Glasvegas, fronted by singer/guitarist/songwriter James Allan,
that made their name with the singles
Daddy's Gone (2007) and It's My Own Cheating Heart (2007),
played fashionable noise-pop with references to the
and girl-groups and to the barbaric verve of
the Velvet Underground
(notably Caroline McKay's "Moe Tucker-ian" tribal drums).
Glasvegas (Columbia, 2008) opens with a quintessentially Sixties
refrain, Daddy's Gone, despite shoegazing guitars and booming drums,
and with the anthemic Flowers & Football Tops, overflowing with
echoes of the teen idols of the 1950s.
Unfortunately, the arrangements are not varied and creative enough to sustain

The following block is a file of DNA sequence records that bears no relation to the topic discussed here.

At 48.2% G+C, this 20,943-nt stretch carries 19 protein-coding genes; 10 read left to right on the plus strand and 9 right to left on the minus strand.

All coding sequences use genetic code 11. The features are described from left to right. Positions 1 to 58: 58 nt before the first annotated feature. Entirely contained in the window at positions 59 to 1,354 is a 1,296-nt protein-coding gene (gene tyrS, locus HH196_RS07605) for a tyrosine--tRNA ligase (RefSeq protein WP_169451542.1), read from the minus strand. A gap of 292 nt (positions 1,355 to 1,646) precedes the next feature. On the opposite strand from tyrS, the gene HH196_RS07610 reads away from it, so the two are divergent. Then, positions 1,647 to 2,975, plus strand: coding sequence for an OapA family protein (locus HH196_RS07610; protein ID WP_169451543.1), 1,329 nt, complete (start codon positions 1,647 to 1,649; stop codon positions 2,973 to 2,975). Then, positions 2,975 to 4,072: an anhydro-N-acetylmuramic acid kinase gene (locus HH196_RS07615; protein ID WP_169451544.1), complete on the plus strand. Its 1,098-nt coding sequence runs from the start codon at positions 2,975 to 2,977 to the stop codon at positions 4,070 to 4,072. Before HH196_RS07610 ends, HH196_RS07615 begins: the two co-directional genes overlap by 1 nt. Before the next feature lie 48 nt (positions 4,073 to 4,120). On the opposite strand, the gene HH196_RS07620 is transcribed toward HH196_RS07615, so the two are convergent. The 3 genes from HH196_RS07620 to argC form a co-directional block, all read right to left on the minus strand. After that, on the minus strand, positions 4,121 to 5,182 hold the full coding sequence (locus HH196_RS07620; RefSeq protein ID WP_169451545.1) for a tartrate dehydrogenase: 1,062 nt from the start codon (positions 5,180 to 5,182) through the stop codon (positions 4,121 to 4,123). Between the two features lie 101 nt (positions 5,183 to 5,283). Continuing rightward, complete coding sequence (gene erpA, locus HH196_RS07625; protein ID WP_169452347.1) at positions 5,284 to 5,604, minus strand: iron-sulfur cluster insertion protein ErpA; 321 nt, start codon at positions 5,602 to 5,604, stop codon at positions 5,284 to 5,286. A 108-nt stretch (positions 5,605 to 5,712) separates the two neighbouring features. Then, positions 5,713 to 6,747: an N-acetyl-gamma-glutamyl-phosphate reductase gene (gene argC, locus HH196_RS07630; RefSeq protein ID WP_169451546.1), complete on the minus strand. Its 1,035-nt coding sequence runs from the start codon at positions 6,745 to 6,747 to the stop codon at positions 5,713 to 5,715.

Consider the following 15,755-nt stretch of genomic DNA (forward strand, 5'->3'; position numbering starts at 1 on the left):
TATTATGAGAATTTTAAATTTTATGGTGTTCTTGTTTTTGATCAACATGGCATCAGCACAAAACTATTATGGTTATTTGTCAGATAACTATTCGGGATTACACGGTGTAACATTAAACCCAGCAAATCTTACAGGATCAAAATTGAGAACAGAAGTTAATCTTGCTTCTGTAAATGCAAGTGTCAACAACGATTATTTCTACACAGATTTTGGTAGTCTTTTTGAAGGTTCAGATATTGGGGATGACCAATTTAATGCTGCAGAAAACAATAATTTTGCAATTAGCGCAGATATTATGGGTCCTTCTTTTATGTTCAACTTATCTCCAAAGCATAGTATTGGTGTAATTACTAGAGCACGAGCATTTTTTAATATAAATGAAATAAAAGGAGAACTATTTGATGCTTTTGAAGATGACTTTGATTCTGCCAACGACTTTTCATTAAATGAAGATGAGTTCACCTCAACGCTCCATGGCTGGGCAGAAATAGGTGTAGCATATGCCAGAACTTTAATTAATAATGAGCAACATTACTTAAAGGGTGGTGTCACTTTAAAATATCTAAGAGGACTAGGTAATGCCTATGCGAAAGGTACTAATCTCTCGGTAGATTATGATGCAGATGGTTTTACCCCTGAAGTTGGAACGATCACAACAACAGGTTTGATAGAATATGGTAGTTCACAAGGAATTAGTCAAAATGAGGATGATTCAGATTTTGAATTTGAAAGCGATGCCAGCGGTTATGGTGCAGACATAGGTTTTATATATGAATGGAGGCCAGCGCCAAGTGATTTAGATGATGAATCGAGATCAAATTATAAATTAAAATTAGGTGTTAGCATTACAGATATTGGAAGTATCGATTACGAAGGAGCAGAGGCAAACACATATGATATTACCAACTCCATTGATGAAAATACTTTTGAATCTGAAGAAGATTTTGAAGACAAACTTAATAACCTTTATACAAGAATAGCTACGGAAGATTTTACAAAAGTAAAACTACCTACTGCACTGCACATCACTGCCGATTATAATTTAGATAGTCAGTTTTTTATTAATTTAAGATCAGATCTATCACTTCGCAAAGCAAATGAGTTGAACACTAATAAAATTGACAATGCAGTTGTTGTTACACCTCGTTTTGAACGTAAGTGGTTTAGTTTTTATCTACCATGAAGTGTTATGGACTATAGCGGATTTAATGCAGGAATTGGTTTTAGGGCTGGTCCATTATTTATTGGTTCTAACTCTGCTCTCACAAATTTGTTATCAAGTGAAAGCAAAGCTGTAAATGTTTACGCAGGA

the songs when the melodies do not, and the melodies are frequently watered-down
variants of wildly abused melodies.
The band compensates for a lack of subtlety with
the emphatic Go Square Go and the power-ballad
It's My Own Cheating Heart That Makes Me Cry.
The album suffers from the usual deficit of Brit-pop: two or three charming
songs surrounded by repetitive and inane imitations.
A Snowflake Fell (And It Felt Like A Kiss (Columbia, 2008) was a Christmas-themed mini-album.
Euphoric Heartbreak (2011) piled up third-rate riffs and refrains hoping
that quantity would eventually turn into quality.
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